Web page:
With crude oil prices breaking through the psychological $100/barrel level today for the first time ever, we see an intriguing report of an interview with Dirk Beeuwsaert, chief executive of Franco-Belgian utility group Suez.
He has told the Belgian financial daily De Tijd that EU countries will have to accept higher energy prices unless the Union develops a common energy policy. "China and India," he says, "are establishing themselves in all the countries which are important for the delivery of raw materials and energy," hinting that individual European countries will not be able to compete unless they get together under the wing of the EU.
But, what is especially significant is his view which strongly reflects the food supply situation, Beeuwsaert declaring that, "Europe has so far focused on a simplistic liberalisation model," adding that this model had been developed for a time of overcapacity. It provides no incentives to increase production, and is no longer suited to the future, which will be increasingly characterised by energy shortfalls.
Thus is a second, vital sector we have an experienced player pointing up a common flaw – historical policies based on surplus, which are now having to be attuned to dealing with global shortages.
Beeuwsaert is perhaps being over-optimistic is he believes the EU commission is either flexible enough or has sufficient expertise to manage the energy market on behalf of the 27 member states, or even that there is the political will in the member states to support cooperation at anything other than a very superficial level.
But, while there may be sense in some of the smaller EU countries – especially those with contiguous land borders – working closely together with their neighbours, perhaps even under the aegis of the commission, this does not apply to the UK, which has a largely separate and distinct energy market.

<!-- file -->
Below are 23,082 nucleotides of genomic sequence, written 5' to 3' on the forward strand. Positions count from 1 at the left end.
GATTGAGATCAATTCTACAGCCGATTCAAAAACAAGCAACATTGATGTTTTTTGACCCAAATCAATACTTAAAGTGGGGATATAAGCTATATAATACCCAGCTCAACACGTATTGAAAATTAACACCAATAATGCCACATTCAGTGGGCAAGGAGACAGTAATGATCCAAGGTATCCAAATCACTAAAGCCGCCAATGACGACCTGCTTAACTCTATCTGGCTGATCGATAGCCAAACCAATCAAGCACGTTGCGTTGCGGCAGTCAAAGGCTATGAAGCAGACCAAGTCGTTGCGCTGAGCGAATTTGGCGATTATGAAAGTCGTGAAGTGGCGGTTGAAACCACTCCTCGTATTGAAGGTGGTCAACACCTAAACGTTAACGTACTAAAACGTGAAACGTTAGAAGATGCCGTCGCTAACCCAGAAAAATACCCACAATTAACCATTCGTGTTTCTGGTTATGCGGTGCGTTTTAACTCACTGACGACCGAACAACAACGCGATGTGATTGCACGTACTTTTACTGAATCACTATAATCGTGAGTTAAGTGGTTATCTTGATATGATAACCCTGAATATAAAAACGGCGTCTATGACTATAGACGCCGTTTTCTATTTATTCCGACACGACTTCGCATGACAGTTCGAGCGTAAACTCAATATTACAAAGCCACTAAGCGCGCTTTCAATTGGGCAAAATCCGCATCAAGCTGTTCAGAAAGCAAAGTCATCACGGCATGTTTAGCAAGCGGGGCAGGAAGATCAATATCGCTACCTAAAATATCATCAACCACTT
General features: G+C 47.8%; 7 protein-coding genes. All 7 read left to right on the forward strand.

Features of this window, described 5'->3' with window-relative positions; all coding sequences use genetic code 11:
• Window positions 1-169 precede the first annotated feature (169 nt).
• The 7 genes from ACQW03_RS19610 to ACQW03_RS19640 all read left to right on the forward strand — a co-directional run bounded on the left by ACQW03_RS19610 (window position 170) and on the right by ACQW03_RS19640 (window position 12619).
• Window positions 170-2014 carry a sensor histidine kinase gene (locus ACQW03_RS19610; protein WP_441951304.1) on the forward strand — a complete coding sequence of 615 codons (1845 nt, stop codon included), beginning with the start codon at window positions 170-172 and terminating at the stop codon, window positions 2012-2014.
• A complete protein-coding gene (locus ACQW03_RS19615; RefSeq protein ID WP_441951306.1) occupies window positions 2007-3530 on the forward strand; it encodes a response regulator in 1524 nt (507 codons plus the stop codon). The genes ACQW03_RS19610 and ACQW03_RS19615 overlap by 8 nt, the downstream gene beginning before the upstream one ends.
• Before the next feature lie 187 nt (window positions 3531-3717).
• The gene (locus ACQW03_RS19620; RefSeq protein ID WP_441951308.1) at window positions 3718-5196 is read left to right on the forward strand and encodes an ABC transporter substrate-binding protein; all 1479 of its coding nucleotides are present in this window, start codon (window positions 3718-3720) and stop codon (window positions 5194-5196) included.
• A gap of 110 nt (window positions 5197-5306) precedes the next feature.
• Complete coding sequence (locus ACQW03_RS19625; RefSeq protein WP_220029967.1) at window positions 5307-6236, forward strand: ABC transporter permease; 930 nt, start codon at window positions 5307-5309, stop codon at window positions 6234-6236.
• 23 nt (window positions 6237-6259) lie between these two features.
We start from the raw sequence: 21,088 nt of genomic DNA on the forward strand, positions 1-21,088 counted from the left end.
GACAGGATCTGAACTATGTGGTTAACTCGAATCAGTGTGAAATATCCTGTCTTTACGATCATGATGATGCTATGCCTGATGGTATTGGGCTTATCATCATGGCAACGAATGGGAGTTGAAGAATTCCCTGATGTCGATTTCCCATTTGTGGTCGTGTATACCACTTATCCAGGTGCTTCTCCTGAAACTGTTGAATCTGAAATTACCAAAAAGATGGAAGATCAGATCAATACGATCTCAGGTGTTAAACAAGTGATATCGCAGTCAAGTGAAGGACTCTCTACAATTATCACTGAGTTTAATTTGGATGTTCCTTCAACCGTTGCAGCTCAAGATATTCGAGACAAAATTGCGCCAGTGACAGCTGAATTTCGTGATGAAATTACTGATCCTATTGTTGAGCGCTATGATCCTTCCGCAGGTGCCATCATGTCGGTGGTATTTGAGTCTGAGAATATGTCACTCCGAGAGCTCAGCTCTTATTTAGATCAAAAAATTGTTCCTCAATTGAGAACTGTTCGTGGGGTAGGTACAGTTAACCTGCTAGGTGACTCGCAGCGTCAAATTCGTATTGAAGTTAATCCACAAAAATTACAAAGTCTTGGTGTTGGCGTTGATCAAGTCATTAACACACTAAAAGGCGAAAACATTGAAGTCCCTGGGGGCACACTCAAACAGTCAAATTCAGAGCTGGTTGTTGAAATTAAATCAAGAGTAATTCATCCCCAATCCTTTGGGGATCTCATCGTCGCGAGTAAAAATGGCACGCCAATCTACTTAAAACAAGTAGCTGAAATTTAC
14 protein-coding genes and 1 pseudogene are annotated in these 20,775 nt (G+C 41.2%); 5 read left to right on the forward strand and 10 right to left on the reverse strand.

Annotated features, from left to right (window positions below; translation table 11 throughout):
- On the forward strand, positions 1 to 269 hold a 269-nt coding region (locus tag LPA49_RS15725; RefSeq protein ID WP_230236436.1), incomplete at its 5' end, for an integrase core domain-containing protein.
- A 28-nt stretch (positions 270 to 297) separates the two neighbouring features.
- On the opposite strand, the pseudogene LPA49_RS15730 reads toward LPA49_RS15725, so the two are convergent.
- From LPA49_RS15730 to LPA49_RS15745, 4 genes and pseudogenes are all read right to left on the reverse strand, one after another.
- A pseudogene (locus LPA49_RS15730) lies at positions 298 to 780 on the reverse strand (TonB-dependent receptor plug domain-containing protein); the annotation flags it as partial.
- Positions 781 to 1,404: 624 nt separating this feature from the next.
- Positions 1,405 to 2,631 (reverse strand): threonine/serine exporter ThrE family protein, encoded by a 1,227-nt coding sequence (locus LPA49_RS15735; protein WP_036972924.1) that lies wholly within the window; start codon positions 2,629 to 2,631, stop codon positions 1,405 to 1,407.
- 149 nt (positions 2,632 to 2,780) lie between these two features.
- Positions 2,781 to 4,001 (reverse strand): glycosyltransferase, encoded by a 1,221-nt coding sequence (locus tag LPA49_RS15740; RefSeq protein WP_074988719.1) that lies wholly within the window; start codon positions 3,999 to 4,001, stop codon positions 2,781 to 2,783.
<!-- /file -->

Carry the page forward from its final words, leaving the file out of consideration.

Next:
Nevertheless, the writing is on the wall as, indeed, we are seeing both China and India forging ahead with comprehensive long-term energy policies. It is quite remarkable that a supposedly sophisticated, developed country like the UK has not been able to get its act together on this score.
More seriously, we have a nation that is in thrall to the Greens who, bessotted with the idea of anthropogenic global warming, are at one demanding absurdly expensive measure – such as wind farms – to reduce CO2 emissions, yet are standing in the way of the most obvious and effective long-term solution to both energy security and emissions reductions – nuclear power.
We await this month a statement from Gordon Brown his government’s intentions on nuclear power, but any decisions cannot come a moment too soon. African nations are already experiencing a uranium boom, with uranium prices having increased from less than $10 per pound at the start of the decade to a current price of about $92 per pound.
This is making previously marginal deposits of uranium ore quite economical to mine, but also indicates that nuclear power is becoming a highly competitive field, which means that the UK will be in the tail end of the queue when it comes to developing new power stations.
Still, however, the debate is centred on whether the UK should replace its ageing nuclear power stations, but there is next to no discussion on what type of power stations we should have. Yet, the pebble bed reactor continues to look highly attractive and, tied in with high temperature electrolysis plants, we could be making significant moves towards a hydrogen economy as well.
With such current developments, we could be moving away from the model which relies on nuclear providing the base load, with other more responsive generators making up the variable peaks, to a nuclear capability to provide even our peak load. Then, instead of shedding load when demand drops, the surplus electricity could simply be diverted to hydrogen production.
It is this type of thinking which could transform the energy economy of this country, and liberate us from the tyranny of the Greens – giving scope for a forward-looking opposition party to score against the government. One would like to think that the Conservatives could fulfil that function and it is, as always, a constant source of disappointment that we are not seeing anything imaginative from this source.
Energy, like food, is one of our most fundamental needs and we need a British government able to look after this need, rather than let the Beeuwsaerts of this world get their way. This is yet another area where European intervention can do nothing but harm.